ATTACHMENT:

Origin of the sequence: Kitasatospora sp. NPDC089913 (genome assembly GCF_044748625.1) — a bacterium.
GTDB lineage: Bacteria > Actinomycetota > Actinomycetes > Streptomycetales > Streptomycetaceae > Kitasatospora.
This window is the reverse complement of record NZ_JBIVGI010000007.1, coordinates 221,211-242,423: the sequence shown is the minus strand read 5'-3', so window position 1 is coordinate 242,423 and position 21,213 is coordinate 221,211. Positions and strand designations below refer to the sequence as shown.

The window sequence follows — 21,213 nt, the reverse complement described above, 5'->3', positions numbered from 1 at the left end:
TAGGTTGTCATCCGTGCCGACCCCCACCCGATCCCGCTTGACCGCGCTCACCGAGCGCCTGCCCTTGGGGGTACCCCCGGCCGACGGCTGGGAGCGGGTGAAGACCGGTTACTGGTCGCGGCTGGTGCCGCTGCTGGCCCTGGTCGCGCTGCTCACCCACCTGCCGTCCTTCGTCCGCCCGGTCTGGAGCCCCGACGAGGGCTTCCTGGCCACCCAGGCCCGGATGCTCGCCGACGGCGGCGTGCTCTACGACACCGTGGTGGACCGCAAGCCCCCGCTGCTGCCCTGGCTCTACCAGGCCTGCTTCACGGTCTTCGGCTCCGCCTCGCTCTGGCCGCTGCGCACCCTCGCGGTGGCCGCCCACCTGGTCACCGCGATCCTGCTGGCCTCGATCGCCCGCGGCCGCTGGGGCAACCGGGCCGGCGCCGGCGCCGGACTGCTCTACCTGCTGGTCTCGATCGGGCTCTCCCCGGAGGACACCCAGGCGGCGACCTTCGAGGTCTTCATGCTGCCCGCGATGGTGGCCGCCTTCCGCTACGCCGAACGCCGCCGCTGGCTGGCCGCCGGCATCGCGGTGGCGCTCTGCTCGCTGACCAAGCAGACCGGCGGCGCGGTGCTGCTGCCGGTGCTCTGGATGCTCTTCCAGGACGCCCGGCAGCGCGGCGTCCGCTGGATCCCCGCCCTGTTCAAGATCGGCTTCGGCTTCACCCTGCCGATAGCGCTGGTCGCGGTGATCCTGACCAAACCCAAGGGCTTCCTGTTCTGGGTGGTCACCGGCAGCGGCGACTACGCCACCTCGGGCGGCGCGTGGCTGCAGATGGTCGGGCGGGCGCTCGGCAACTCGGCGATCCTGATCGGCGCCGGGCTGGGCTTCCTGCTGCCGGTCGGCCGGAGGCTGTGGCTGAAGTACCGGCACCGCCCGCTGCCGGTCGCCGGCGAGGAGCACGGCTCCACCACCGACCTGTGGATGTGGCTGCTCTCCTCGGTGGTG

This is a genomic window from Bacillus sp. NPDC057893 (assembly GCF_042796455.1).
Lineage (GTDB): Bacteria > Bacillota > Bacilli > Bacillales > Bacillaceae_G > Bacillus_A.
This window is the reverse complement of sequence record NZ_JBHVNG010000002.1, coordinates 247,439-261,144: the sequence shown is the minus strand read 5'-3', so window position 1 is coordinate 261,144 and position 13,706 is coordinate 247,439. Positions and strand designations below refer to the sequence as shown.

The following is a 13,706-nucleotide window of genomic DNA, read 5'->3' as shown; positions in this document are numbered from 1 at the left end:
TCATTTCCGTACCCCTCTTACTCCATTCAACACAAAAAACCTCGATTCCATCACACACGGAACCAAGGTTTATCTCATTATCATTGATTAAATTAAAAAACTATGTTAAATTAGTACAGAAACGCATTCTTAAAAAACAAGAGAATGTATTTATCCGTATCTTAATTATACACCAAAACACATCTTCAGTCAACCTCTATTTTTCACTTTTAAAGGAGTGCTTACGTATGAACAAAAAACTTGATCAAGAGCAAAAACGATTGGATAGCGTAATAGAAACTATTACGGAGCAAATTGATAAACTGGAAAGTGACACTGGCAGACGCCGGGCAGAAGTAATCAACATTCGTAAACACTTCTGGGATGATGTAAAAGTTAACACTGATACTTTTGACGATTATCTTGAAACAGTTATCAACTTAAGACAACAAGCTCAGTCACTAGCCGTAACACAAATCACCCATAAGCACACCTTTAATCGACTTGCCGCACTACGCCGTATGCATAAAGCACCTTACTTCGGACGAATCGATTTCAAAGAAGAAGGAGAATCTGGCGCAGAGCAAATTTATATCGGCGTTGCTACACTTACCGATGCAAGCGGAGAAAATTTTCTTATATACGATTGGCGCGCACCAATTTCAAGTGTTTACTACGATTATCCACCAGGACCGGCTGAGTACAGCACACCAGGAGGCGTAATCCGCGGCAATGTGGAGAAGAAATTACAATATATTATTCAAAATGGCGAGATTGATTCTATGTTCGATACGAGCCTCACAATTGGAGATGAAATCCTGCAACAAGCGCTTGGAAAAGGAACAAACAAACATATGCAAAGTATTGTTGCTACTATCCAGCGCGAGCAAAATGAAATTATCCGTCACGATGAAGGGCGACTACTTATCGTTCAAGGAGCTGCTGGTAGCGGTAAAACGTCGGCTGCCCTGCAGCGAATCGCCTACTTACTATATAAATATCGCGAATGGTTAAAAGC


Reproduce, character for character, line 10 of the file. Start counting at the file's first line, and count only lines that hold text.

TCATTTCCGTACCCCTCTTACTCCATTCAACACAAAAAACCTCGATTCCATCACACACGGAACCAAGGTTTATCTCATTATCATTGATTAAATTAAAAAACTATGTTAAATTAGTACAGAAACGCATTCTTAAAAAACAAGAGAATGTATTTATCCGTATCTTAATTATACACCAAAACACATCTTCAGTCAACCTCTATTTTTCACTTTTAAAGGAGTGCTTACGTATGAACAAAAAACTTGATCAAGAGCAAAAACGATTGGATAGCGTAATAGAAACTATTACGGAGCAAATTGATAAACTGGAAAGTGACACTGGCAGACGCCGGGCAGAAGTAATCAACATTCGTAAACACTTCTGGGATGATGTAAAAGTTAACACTGATACTTTTGACGATTATCTTGAAACAGTTATCAACTTAAGACAACAAGCTCAGTCACTAGCCGTAACACAAATCACCCATAAGCACACCTTTAATCGACTTGCCGCACTACGCCGTATGCATAAAGCACCTTACTTCGGACGAATCGATTTCAAAGAAGAAGGAGAATCTGGCGCAGAGCAAATTTATATCGGCGTTGCTACACTTACCGATGCAAGCGGAGAAAATTTTCTTATATACGATTGGCGCGCACCAATTTCAAGTGTTTACTACGATTATCCACCAGGACCGGCTGAGTACAGCACACCAGGAGGCGTAATCCGCGGCAATGTGGAGAAGAAATTACAATATATTATTCAAAATGGCGAGATTGATTCTATGTTCGATACGAGCCTCACAATTGGAGATGAAATCCTGCAACAAGCGCTTGGAAAAGGAACAAACAAACATATGCAAAGTATTGTTGCTACTATCCAGCGCGAGCAAAATGAAATTATCCGTCACGATGAAGGGCGACTACTTATCGTTCAAGGAGCTGCTGGTAGCGGTAAAACGTCGGCTGCCCTGCAGCGAATCGCCTACTTACTATATAAATATCGCGAATGGTTAAAAGC